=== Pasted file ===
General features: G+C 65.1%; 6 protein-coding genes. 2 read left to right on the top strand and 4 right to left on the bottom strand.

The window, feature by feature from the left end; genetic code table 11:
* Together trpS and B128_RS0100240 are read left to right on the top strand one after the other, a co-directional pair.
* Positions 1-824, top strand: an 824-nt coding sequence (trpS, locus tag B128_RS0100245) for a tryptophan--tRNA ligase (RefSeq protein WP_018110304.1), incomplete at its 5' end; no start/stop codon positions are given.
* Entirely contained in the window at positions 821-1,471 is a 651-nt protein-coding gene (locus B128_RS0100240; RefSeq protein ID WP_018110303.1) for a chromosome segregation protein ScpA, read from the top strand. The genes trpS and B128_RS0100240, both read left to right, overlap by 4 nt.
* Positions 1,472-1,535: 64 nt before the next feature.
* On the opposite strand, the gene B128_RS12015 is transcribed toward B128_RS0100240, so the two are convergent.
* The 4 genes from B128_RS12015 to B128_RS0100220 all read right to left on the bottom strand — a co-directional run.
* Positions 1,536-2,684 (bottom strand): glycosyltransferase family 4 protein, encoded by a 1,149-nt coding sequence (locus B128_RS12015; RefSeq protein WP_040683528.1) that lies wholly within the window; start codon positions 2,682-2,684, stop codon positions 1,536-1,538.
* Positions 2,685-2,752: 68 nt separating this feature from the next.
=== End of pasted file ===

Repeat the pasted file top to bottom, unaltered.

General features: G+C 65.1%; 6 protein-coding genes. 2 read left to right on the top strand and 4 right to left on the bottom strand.

The window, feature by feature from the left end; genetic code table 11:
* Together trpS and B128_RS0100240 are read left to right on the top strand one after the other, a co-directional pair.
* Positions 1-824, top strand: an 824-nt coding sequence (trpS, locus tag B128_RS0100245) for a tryptophan--tRNA ligase (RefSeq protein WP_018110304.1), incomplete at its 5' end; no start/stop codon positions are given.
* Entirely contained in the window at positions 821-1,471 is a 651-nt protein-coding gene (locus B128_RS0100240; RefSeq protein ID WP_018110303.1) for a chromosome segregation protein ScpA, read from the top strand. The genes trpS and B128_RS0100240, both read left to right, overlap by 4 nt.
* Positions 1,472-1,535: 64 nt before the next feature.
* On the opposite strand, the gene B128_RS12015 is transcribed toward B128_RS0100240, so the two are convergent.
* The 4 genes from B128_RS12015 to B128_RS0100220 all read right to left on the bottom strand — a co-directional run.
* Positions 1,536-2,684 (bottom strand): glycosyltransferase family 4 protein, encoded by a 1,149-nt coding sequence (locus B128_RS12015; RefSeq protein WP_040683528.1) that lies wholly within the window; start codon positions 2,682-2,684, stop codon positions 1,536-1,538.
* Positions 2,685-2,752: 68 nt separating this feature from the next.